Yes! It does happen!
You played your guitar the night before and when you pick it up in the morning, the action on the instrument is sky-high.
This happens more often than not due to humidity – too much humidity – which is not often discussed. It is also possible that the neck may have moved during the night, causing the strings to rise over the fretboard.
A friend had this very expensive guitar which he used to religiously humidify. In fact, when he used to return the instrument to its case, there was a humidifier waiting there to feed it!
So, one fine day, when he picked up his instrument to play, he could hardly play it. Astounded, he checked everything and when he could not find the problem, rushed over to show it to me. Here is what I told him:
“When you are hungry, you eat, and you continue eating till you are full. What would happen if you continued to eat even after you were full?”
“I would bloat,” he said, still puzzled at where I was getting with me targeting his gastronomical proclivities.
“Exactly!” I said. “Your guitar has had too much to eat, or rather, too much to drink. The bloating is due to the fact that the wood in your instrument has taken in way too much water than it required. In fact, you can see it here”. And with that I took a 12″ ruler and laid it across the top just under the bridge. While the centre of the top was in contact with the ruler, the ends of the ruler were high in the air, just like this:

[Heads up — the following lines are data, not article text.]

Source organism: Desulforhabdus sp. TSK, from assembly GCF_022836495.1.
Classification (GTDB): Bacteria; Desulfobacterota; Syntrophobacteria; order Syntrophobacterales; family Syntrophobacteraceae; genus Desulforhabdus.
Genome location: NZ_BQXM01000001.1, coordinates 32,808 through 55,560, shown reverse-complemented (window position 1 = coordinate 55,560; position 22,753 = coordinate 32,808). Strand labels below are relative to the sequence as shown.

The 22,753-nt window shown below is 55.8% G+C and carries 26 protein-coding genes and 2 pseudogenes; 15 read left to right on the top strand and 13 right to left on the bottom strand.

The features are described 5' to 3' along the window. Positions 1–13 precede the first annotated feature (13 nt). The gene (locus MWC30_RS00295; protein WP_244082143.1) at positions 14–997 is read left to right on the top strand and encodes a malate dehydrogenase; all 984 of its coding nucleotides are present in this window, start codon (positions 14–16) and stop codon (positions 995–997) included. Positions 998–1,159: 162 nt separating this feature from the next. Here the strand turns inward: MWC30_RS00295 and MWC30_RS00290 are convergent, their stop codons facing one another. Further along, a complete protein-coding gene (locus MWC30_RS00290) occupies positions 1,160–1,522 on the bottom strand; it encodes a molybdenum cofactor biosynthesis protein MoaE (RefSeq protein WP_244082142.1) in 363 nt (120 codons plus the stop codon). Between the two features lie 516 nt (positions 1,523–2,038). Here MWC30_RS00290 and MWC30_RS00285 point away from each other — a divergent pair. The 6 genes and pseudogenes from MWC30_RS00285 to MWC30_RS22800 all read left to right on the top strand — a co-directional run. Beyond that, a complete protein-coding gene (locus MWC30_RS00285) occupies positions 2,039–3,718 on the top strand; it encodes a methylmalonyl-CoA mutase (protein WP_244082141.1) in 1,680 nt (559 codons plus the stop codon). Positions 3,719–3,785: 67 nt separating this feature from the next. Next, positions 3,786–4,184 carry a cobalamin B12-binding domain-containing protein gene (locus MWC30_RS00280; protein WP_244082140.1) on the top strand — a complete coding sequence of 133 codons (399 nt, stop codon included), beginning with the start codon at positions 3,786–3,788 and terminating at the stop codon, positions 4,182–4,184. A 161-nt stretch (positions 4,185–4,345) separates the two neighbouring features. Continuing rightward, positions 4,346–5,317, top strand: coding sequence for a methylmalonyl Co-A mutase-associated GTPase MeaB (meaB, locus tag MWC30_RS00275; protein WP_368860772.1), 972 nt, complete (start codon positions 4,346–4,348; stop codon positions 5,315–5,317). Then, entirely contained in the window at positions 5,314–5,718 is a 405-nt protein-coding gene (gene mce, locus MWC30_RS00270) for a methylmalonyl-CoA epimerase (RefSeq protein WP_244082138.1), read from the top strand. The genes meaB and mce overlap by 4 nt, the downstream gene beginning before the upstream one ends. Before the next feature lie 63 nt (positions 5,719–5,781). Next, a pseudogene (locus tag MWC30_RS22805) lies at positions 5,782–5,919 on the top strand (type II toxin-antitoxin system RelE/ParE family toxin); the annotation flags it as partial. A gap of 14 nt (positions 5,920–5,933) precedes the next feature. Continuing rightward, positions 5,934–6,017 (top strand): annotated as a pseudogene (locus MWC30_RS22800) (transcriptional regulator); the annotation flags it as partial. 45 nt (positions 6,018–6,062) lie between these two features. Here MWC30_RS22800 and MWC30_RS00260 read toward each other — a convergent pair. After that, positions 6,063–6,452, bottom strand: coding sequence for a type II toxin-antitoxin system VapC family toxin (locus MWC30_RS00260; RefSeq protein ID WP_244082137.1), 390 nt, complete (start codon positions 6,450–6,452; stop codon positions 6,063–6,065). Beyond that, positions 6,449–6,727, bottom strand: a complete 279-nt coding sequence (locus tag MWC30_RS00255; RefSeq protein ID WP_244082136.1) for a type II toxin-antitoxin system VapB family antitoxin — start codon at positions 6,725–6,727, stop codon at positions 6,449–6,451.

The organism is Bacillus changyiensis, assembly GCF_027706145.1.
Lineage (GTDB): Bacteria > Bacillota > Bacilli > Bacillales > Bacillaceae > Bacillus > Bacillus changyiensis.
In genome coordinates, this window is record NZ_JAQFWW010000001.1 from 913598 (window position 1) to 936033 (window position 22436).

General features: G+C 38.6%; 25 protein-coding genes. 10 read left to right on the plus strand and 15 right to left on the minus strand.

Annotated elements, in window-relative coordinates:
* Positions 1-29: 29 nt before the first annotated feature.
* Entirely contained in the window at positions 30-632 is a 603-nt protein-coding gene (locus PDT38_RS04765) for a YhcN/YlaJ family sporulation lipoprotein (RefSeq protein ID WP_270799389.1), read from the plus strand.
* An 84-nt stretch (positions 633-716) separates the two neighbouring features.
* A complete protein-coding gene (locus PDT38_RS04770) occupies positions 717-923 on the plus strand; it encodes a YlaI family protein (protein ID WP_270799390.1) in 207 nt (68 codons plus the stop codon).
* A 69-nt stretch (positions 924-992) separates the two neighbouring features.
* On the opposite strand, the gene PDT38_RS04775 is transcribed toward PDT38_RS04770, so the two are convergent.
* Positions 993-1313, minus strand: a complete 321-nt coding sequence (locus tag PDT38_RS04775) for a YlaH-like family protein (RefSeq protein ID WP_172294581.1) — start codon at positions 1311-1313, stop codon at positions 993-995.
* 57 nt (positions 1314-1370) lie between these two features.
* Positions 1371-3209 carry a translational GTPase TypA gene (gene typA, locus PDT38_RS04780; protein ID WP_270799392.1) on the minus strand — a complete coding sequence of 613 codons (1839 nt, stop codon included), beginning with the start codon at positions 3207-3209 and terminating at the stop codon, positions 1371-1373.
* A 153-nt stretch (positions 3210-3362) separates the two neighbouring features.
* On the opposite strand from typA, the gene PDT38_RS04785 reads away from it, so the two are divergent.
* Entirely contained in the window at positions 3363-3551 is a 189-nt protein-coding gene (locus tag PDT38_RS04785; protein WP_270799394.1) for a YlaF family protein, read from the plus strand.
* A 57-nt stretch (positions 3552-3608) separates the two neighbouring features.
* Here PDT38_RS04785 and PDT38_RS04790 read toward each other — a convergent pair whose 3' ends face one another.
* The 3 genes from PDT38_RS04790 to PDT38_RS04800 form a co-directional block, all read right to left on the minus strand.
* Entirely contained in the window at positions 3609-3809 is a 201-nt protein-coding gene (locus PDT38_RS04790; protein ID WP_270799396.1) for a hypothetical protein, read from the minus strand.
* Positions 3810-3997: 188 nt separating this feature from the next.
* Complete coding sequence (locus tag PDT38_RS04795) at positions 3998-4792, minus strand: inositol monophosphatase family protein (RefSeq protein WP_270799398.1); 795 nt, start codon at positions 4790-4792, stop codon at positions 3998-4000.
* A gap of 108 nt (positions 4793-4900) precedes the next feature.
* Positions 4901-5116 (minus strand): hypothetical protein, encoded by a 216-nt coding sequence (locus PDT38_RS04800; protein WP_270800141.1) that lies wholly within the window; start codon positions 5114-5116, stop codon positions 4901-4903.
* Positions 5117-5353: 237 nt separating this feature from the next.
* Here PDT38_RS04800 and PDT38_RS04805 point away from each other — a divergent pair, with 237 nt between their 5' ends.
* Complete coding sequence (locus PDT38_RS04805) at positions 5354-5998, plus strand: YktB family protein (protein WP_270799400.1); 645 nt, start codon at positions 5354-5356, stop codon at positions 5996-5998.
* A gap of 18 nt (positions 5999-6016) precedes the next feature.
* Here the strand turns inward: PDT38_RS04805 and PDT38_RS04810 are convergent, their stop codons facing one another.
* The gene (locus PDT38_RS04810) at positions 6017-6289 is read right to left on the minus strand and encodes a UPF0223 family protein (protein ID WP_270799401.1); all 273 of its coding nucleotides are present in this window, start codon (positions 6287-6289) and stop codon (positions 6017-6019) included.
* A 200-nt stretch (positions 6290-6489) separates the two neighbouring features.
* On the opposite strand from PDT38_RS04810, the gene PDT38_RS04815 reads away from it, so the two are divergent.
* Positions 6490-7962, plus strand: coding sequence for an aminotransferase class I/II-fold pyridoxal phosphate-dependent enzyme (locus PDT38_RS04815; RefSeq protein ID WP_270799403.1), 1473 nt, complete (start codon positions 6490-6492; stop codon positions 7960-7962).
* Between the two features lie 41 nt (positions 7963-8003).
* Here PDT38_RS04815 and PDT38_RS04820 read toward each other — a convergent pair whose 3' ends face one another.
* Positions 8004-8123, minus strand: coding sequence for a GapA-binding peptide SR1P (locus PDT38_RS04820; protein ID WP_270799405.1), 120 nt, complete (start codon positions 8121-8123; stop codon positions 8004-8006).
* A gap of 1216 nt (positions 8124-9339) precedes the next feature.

My advice to him was to loosen the strings, take the humidifier out of the case and not to humidify the instrument at least for three weeks.
My friend got back to me in two weeks to report that the instrument had lost its belly and the action too was back to normal. I asked him maintain the no-humidity regimen for a week more before he started humidifying his instrument again.
My next piece of advice to him is also the advice I give you.
“Of course, you must humidify your guitar but then you must know when your guitar has had enough to ‘drink’. You will only know this if you have a small but reliable hygrometer kept INSIDE the guitar itself. Having a humidifier in the case of the guitar will never give you a very accurate picture of the humidity level of your instrument.
This instrument might appear large but fits easily in your palm and also inside your guitar.
After every four or five days check the reading on it, and once your guitar reaches that optimum range (45% – 55%) of humidity, stop feeding it water.
Relatedly, the tension of the strings acting on the neck might cause it to bend one way or another. A simple, 1/4 turn of the truss rod should be enough to correct the problem.